Tuesday, May 09, 2006

When Cartoons Evolved 2- Bugs Bunny prototypes

Thanks to Marc Deckter for the images!


A beautifully acted subtle scene by Warner Bros. top animator, Bob McKimson From Falling Hare

What's Bugs Bunny's personality?

I'll list the traits I can think of.
His most general trait is that he's a heckler.
He also is a magician-he can drag his hole around, drop in it and then appear behind the antagonist.
Then - he is a specific kind of heckler-mostly calm and cool when in control of the situation-but when he sometimes is not in control, he becomes really irritable and his pride is sorely wounded which just makes him lose even more control.
He is aware that he's the star of the show and confides with the audience about the situation. A ham performer. (Even when he loses!)
He's sarcastic.

Bugs Bunny hams it up in Corny Concerto-animated by Rod Scribner

This is a pretty well rounded character for the times-when you consider that most Disney characters had one trait only-a really general one, with no specific quirks: Donald is an Asshole, Goofy's a retard, Happy is - guess...! Sneezy is...and then Hell, their biggest star, Mickey, doesn't even have one trait!

Bugs and his Warner Bros. cohorts were a revolution in cartoon personalities and are still leagues ahead of any other cartoon characters in terms of mere richness of personality alone.

Bugs is a few revolutions in one:
The first heckler cartoon I can think of-(if anyone else knows of one before this let me know!) is Porky's Duck Hunt made by Tex Avery in 1937.

Trait 1-Daffy Duck is unfazed by a hunter's gun and dog

This cartoon introduced a prototype Daffy Duck who was also a prototype Bugs Bunny, Woody Woodpecker and the myriad of other heckler characters to follow.

Tex Avery loved hunting cartoons-he made a zillion of them. In most of them the befuddled hunter is pitted against many ducks or rabbits of creatures of the wild. In this cartoon Tex' idea was to have Porky outwitted by a flock of ducks. One of his animators, Bob Clampett, suggested they boil it down to 1 duck and make the duck have fun outwitting Porky and be completely unfazed by the threat of the hunter's gun. This gave the animators a chance to spend time seeing what they could do with the new duck character.

(This calm character was inspired by a hunting trip that Rudy Ising once described to the crew at the Looney Tunes factory in the early 30s. He kept acting out scenes of him trying to shoot this rabbit, and the rabbit kept disappearing behind bushes and then sneaking up behind Rudy and completely outwitting him. Clampett and the other cartoonists drew gag cartoons depicting Rudy versus the wacky wabbit.)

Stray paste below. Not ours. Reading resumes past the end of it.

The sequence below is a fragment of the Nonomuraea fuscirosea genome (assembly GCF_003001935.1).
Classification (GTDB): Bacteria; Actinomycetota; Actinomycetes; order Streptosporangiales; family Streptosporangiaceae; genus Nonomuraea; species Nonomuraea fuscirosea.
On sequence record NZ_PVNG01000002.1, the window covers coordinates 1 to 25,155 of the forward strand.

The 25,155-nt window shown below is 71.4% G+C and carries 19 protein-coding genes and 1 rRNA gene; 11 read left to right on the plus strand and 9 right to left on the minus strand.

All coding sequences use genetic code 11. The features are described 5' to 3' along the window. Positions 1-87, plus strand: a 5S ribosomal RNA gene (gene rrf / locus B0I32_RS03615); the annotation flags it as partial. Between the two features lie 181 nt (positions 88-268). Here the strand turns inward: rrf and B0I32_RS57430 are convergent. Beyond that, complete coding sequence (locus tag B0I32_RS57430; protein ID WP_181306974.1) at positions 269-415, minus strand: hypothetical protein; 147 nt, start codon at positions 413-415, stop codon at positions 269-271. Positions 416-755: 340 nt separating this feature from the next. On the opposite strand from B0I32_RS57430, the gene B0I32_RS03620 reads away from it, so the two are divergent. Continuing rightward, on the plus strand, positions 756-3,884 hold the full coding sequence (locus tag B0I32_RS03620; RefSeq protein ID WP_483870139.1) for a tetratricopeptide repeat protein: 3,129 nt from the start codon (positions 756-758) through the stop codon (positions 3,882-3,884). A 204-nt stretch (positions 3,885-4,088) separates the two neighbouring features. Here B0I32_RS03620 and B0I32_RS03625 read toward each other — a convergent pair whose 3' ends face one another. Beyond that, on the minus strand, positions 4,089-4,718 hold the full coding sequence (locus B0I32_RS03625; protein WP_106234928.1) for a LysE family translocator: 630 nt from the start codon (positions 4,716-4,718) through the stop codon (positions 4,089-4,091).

Avery's unit tried a couple different takes with the new duck character. Daffy is calm in some of the scenes and he becomes loony at the end of the cartoon in a crazy scene animated by Clampett of the duck spinning and flipping and yelling Woo Woo, Woo Woo!


Clampett's animation of the crazy darnfool duck

The cartoon was a huge hit in theatres and Leon Schlesinger came into Termite Terrace and told the gang that they were really on to something and to make more of those screwball duck cartoons.

Shortly after Daffy's Duck Hunt, Bob Clampett was promoted to director of his own unit and took some of the Termite Terrace animators with him-including a young Chuck Jones. This unit carried on the crazy stuff from Tex' unit and took it even further. It also took the personality stuff a lot further while it was at it.

Avery's style was always sarcasm, parody, wacky gags and high concept story premises. Clampett's cartoons were more varied in theme and concentrated more on the performances of the characters. There were really wacky gags too, but they seem even wackier because the characters were richer and the characters, rather than the the director motivated the gags.

In his first cartoon, Get Rich Quick Porky, Clampett experiments with the calmer type heckler character-this time a gopher who looks and acts a lot like the early 40s Bugs Bunny.

He does magic tricks from halfway out of his own hole.
Clampett himself was a magician and a practical joker, and this gopher seems almost to be an animated caricature of the guy I knew well.


A wiseacre gopher plays practical jokes on a mutt


The gopher does wacky show off spins into his hole
The triumphant spin into the hole became a staple of Bugs' routine later.


He remains calm and sarcastic


More to come...! The first Bugs Bunny cartoon!

A lot of this historical information I got directly from classic animators but another great resource was Mike Barrier's Funnyworld magazine in the 1970s. It was the first magazine and animation history source to really seriously look at cartoons other than Disney's. Mike and his partner Milt Grey interviewed dozens of old time animators and shared much of their new-found knowledge with rabid cartoon fans like me.


Here's a great interview with Bob Clampett:
http://www.michaelbarrier.com/Funnyworld/Clampett/interview_bob_clampett.htm
Barrier has more interviews on his site:
http://www.michaelbarrier.com/interviews.htm